-Make a list of all the things that you need to do in the next 7 days (professional and personal).

Now the question is, what are your priorities?

“Don’t prioritise your schedule, schedule your priorities.” – Stephen Covey

Stephen Covey is a thought leader in effectiveness and productivity. He noticed that a lot of people had lists of ‘stuff’ that they ‘needed’ to do in a given day and what the majority of people would tend to do is to try and prioritise and fit all this stuff into their day. The end result was that your to-do list was never done and that generally speaking, people would then have negative thoughts about themselves, beat themselves up and give themselves a hard time because they didn’t get everything done. Stephen Covey thought this was madness and he developed the following matrix.

Quadrant 1: Important and urgent. These are the most pressing tasks that we need to get done this week. These are the crises that erupt. The most urgent meetings or deadlines fall into this category. When we’re fire-fighting and reacting, it’s all relating to stuff in this quadrant.

Quadrant 2: Urgent but not important. These tasks are the biggest reason we’re not more successful in the long-term. They clog up our time today but when we look back at these things at the end of the week, often we can admit they were a waste of time. These are interruptions that happen, such as phone calls, emails, people dropping in. These are poorly thought-out meetings that take up our time but which we have to attend because we already accepted the invite. These are other activities which we tell ourselves in the moment that we must do but — if we stopped ourselves to really think about — we’d realise they aren’t that important.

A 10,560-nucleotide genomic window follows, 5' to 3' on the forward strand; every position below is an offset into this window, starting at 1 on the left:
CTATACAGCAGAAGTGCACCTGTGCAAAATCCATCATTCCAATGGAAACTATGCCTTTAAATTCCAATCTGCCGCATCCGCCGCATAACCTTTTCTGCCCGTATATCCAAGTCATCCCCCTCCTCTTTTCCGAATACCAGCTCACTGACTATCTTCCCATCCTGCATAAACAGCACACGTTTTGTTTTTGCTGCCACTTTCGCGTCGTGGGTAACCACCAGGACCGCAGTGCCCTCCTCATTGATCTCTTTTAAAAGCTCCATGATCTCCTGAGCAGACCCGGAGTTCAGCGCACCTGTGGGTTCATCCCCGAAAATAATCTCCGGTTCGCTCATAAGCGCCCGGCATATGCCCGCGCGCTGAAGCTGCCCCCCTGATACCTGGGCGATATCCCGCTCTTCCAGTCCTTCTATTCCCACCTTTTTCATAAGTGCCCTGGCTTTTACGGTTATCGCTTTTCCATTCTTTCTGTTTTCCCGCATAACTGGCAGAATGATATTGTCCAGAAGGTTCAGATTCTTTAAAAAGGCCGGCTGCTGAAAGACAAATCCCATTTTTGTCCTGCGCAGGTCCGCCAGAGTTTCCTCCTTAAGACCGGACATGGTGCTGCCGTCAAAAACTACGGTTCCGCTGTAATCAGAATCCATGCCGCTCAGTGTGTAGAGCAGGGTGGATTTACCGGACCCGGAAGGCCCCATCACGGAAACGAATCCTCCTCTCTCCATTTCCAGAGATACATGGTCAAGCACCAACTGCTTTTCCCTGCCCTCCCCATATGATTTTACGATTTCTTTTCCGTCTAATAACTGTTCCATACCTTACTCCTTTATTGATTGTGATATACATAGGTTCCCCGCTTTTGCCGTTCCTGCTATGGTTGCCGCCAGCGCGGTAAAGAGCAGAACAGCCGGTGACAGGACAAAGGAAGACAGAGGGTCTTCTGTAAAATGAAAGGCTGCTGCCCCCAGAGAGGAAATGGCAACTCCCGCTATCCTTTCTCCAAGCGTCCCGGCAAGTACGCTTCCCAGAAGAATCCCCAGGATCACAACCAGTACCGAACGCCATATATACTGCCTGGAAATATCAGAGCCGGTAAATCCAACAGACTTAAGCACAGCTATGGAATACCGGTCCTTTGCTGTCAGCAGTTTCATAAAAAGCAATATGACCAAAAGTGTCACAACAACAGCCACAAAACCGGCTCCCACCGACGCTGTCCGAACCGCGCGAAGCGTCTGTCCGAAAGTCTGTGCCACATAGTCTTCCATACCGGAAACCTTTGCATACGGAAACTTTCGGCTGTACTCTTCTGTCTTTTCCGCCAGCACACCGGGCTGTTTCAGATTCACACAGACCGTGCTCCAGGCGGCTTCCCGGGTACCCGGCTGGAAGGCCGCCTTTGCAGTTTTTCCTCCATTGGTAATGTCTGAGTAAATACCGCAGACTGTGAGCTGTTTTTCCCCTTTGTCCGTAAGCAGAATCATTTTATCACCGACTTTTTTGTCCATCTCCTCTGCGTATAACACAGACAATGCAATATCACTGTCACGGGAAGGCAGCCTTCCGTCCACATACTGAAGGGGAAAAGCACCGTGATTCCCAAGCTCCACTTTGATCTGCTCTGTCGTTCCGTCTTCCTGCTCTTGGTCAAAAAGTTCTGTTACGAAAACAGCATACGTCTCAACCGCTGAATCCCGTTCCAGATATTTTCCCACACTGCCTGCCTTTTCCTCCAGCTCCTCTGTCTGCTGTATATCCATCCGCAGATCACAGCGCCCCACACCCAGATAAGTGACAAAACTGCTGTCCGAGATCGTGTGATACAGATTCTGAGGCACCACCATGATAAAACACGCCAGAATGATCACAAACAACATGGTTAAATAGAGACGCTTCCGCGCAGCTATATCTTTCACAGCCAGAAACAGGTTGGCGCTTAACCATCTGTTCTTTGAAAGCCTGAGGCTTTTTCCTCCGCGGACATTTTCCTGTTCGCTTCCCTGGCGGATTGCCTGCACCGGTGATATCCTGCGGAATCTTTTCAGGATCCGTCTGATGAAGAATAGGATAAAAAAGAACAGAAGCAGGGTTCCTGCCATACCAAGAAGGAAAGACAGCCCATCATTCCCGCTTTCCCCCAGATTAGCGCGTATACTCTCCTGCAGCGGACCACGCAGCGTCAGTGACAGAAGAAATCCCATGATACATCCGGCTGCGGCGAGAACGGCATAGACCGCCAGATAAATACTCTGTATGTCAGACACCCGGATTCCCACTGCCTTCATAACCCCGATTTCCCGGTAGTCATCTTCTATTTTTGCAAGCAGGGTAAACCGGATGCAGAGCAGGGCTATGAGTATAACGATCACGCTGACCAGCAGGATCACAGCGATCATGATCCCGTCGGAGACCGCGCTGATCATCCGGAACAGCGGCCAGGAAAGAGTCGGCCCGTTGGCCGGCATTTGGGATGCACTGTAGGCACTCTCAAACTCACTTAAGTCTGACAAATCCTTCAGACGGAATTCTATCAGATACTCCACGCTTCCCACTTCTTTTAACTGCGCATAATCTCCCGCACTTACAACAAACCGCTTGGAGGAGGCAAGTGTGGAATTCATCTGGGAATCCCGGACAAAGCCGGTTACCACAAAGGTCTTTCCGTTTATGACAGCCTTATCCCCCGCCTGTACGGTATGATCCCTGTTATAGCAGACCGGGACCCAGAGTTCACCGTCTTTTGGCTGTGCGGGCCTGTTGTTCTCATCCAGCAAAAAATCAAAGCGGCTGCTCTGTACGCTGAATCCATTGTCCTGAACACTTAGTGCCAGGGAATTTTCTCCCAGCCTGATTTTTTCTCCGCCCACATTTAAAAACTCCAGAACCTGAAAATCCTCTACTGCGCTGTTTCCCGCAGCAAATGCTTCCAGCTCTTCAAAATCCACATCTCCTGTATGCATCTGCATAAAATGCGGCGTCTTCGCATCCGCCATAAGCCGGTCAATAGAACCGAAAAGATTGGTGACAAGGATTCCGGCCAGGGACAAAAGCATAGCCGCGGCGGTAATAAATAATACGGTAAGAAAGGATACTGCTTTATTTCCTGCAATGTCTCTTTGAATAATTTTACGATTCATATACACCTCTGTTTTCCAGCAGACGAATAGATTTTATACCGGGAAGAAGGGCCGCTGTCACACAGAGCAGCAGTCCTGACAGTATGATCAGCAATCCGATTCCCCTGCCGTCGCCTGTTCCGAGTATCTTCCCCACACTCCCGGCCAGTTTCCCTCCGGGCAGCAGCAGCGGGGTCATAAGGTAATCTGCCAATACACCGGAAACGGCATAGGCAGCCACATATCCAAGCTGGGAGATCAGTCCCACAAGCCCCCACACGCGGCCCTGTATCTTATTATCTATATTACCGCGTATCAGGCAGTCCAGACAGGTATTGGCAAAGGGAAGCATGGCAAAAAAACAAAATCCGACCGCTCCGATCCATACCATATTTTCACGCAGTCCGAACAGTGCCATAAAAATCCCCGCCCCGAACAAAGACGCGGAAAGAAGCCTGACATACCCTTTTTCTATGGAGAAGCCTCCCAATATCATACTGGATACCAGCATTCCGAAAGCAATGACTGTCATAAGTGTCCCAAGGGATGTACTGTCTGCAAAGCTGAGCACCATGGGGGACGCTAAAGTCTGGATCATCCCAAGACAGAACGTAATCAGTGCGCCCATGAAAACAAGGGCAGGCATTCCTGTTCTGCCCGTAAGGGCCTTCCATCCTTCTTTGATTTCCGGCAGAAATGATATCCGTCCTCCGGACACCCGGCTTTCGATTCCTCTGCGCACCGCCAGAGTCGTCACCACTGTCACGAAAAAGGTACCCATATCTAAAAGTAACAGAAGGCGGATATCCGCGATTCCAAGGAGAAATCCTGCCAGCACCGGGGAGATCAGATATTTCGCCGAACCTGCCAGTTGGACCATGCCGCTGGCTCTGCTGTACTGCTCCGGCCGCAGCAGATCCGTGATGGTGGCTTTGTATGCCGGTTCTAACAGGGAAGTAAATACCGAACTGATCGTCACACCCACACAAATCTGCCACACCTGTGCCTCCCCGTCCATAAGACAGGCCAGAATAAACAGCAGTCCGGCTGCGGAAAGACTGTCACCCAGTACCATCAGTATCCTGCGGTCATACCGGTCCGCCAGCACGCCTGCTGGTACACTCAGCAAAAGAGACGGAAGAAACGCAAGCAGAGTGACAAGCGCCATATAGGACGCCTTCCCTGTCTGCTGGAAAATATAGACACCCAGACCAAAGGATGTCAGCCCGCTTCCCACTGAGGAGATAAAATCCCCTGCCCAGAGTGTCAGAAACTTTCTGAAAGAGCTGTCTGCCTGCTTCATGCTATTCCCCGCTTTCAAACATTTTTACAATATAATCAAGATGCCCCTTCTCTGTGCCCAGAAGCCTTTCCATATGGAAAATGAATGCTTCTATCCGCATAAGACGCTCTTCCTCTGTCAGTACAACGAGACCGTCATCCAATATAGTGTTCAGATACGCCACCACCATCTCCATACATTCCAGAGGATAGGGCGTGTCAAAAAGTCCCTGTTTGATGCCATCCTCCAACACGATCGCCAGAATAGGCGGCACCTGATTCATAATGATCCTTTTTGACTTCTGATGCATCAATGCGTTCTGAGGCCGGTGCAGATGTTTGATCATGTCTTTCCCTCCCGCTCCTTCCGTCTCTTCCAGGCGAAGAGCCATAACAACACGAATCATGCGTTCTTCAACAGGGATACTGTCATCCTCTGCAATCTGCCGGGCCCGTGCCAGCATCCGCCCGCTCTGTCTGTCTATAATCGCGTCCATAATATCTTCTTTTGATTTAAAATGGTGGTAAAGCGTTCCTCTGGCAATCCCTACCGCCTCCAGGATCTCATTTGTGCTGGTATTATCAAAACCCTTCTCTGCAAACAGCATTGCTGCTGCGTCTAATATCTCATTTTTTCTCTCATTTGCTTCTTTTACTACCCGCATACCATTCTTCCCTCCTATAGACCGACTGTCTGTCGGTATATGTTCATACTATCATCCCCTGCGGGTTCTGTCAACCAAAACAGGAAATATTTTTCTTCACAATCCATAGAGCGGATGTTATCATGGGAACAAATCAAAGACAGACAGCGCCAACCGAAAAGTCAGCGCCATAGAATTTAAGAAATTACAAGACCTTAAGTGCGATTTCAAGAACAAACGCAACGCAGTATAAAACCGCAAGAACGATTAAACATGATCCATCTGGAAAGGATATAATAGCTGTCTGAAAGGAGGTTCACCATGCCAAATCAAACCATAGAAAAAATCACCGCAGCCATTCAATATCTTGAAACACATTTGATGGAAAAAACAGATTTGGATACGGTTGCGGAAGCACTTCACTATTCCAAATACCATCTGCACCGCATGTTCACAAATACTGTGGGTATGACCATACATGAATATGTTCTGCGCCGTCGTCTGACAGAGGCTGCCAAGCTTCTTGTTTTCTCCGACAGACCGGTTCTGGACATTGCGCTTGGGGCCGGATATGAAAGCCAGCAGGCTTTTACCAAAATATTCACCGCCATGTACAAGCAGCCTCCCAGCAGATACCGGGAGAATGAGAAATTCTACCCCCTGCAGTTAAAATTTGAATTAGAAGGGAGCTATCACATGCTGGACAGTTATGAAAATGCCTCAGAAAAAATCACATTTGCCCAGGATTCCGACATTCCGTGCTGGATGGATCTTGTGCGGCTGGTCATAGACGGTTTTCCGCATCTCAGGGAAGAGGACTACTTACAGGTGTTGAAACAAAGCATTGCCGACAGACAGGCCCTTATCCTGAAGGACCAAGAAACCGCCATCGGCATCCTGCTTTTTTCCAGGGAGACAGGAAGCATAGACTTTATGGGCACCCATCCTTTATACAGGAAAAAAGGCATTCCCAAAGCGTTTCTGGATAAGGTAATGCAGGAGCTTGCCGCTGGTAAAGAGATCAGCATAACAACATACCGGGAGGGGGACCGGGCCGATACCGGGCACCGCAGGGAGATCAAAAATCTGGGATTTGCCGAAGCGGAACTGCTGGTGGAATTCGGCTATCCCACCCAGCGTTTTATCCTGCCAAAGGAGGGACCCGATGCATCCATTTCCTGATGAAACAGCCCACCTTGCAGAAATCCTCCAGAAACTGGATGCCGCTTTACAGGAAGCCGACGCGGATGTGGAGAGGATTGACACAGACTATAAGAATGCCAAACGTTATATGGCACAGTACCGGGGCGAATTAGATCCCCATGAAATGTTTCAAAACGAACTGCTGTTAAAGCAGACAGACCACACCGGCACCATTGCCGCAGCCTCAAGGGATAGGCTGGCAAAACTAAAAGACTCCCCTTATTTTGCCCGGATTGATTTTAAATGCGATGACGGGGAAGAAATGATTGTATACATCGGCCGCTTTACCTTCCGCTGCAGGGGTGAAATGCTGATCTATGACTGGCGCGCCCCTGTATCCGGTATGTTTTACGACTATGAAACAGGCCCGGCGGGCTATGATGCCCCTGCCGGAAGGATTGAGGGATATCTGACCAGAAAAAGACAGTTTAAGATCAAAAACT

Quadrant 3: Important but not urgent. These are the things that matter in the long-term but will yield no tangible benefits this week or even this year. They are things we know we need to get to but probably will push off. It’s going to the gym, getting healthy food rather than a takeaway tonight. It’s having a lunch with an important contact or client. It’s relationship-building with the people that are important. It’s long-term planning and organisation.

Quadrant 4: Not important and not urgent. These things we do because we feel like we’re tired and need a break. It’s watching TV until we’re numb at the end of the day. It’s checking and rechecking Facebook and emails during the day just in case we might miss something. We prioritise these things in the moment and obviously derive some pleasure from them, but they are really not urgent or important. Yet, we’d be amazed how much time we waste in a given week on these tasks.

If you’re like most people, what you’ll quickly realise is that you’ve only been spending time on urgent tasks each week. It’s a constant fire drill. You’re simply trying to get one thing off your plate, so you can breathe for half a second and get to the next emergency to get off your plate.

If I was to stop and ask you whether the way you’re spending your time on these urgent tasks is helping you to get to your long-term goals, you’d probably say, “No, but I just need to get this stuff done and out of the way so that I have the time to do the things I want to do.” Only, guess what? You’re like a hamster on the wheel. You’ll never clear up time on your schedule when you keep focusing on firefighting! You’re working so hard, but it’s definitely not the smartest approach.

So, a challenge for you!

1. Each week, ensure that you have replenishing activities in your diary for all of your energy levels and hold it as a priority! Without this piece in place, you’ll always be feeling like you’re behind!

2. At the start of every week, grab a blank sheet of paper and draw out the matrix with its four quadrants. On a separate sheet of paper, write out everything that you want to do that week. If you simply spend 20 minutes at the beginning of each week thinking about these four quadrants and what you want to accomplish in the coming week, you will be 10x more productive than you usually are.

Remember, the key is “not to prioritise your schedule, but to schedule your priorities”. And that includes you!


 

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Paula Coogan is the founder of The Quarter Life Coach – a vibrant career and life coaching company aimed at empowering women in their 20s and 30s to practice courage, figure out their true desires both personally and professionally and then, to make it happen.

Her work is delivered through several live group programs and Masterminds including Career Breakthrough Mastermind and The Wisdom Circle. She also works one-on-one with clients who are ready for big transitions in their relationships, careers and businesses.